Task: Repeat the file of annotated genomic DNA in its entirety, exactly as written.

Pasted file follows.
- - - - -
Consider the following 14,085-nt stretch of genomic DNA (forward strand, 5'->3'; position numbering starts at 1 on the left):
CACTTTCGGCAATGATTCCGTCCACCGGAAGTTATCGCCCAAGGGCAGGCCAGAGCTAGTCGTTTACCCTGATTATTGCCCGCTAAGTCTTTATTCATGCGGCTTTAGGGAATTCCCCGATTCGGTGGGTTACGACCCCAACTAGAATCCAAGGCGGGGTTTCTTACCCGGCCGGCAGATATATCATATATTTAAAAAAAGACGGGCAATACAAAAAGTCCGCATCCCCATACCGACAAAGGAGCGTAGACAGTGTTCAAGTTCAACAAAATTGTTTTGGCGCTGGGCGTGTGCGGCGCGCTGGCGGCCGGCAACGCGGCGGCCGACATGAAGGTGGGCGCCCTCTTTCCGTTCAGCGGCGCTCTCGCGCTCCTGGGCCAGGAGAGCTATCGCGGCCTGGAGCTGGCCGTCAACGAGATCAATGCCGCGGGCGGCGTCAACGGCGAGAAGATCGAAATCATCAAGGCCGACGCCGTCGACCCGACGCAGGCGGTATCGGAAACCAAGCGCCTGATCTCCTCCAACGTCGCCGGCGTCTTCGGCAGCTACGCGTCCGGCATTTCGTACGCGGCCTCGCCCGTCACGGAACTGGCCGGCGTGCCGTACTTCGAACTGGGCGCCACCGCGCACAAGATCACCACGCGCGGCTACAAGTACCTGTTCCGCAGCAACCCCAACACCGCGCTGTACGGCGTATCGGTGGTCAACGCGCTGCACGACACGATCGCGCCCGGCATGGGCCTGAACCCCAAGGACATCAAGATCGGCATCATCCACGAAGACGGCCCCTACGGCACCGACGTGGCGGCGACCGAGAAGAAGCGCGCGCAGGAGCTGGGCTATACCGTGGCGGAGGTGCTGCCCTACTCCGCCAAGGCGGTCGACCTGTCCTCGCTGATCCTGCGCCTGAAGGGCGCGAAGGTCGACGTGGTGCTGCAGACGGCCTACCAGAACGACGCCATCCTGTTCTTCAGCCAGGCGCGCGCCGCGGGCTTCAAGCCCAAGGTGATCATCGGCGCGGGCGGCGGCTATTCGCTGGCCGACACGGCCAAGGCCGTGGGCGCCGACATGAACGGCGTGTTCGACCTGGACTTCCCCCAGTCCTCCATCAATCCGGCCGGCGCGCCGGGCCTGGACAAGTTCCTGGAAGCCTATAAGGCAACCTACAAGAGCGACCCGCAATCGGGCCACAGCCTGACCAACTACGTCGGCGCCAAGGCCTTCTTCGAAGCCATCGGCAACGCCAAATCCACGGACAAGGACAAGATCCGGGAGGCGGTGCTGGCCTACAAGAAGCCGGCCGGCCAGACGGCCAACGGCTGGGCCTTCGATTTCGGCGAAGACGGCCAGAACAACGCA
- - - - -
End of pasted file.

Consider the following 14,085-nt stretch of genomic DNA (forward strand, 5'->3'; position numbering starts at 1 on the left):
CACTTTCGGCAATGATTCCGTCCACCGGAAGTTATCGCCCAAGGGCAGGCCAGAGCTAGTCGTTTACCCTGATTATTGCCCGCTAAGTCTTTATTCATGCGGCTTTAGGGAATTCCCCGATTCGGTGGGTTACGACCCCAACTAGAATCCAAGGCGGGGTTTCTTACCCGGCCGGCAGATATATCATATATTTAAAAAAAGACGGGCAATACAAAAAGTCCGCATCCCCATACCGACAAAGGAGCGTAGACAGTGTTCAAGTTCAACAAAATTGTTTTGGCGCTGGGCGTGTGCGGCGCGCTGGCGGCCGGCAACGCGGCGGCCGACATGAAGGTGGGCGCCCTCTTTCCGTTCAGCGGCGCTCTCGCGCTCCTGGGCCAGGAGAGCTATCGCGGCCTGGAGCTGGCCGTCAACGAGATCAATGCCGCGGGCGGCGTCAACGGCGAGAAGATCGAAATCATCAAGGCCGACGCCGTCGACCCGACGCAGGCGGTATCGGAAACCAAGCGCCTGATCTCCTCCAACGTCGCCGGCGTCTTCGGCAGCTACGCGTCCGGCATTTCGTACGCGGCCTCGCCCGTCACGGAACTGGCCGGCGTGCCGTACTTCGAACTGGGCGCCACCGCGCACAAGATCACCACGCGCGGCTACAAGTACCTGTTCCGCAGCAACCCCAACACCGCGCTGTACGGCGTATCGGTGGTCAACGCGCTGCACGACACGATCGCGCCCGGCATGGGCCTGAACCCCAAGGACATCAAGATCGGCATCATCCACGAAGACGGCCCCTACGGCACCGACGTGGCGGCGACCGAGAAGAAGCGCGCGCAGGAGCTGGGCTATACCGTGGCGGAGGTGCTGCCCTACTCCGCCAAGGCGGTCGACCTGTCCTCGCTGATCCTGCGCCTGAAGGGCGCGAAGGTCGACGTGGTGCTGCAGACGGCCTACCAGAACGACGCCATCCTGTTCTTCAGCCAGGCGCGCGCCGCGGGCTTCAAGCCCAAGGTGATCATCGGCGCGGGCGGCGGCTATTCGCTGGCCGACACGGCCAAGGCCGTGGGCGCCGACATGAACGGCGTGTTCGACCTGGACTTCCCCCAGTCCTCCATCAATCCGGCCGGCGCGCCGGGCCTGGACAAGTTCCTGGAAGCCTATAAGGCAACCTACAAGAGCGACCCGCAATCGGGCCACAGCCTGACCAACTACGTCGGCGCCAAGGCCTTCTTCGAAGCCATCGGCAACGCCAAATCCACGGACAAGGACAAGATCCGGGAGGCGGTGCTGGCCTACAAGAAGCCGGCCGGCCAGACGGCCAACGGCTGGGCCTTCGATTTCGGCGAAGACGGCCAGAACAACGCA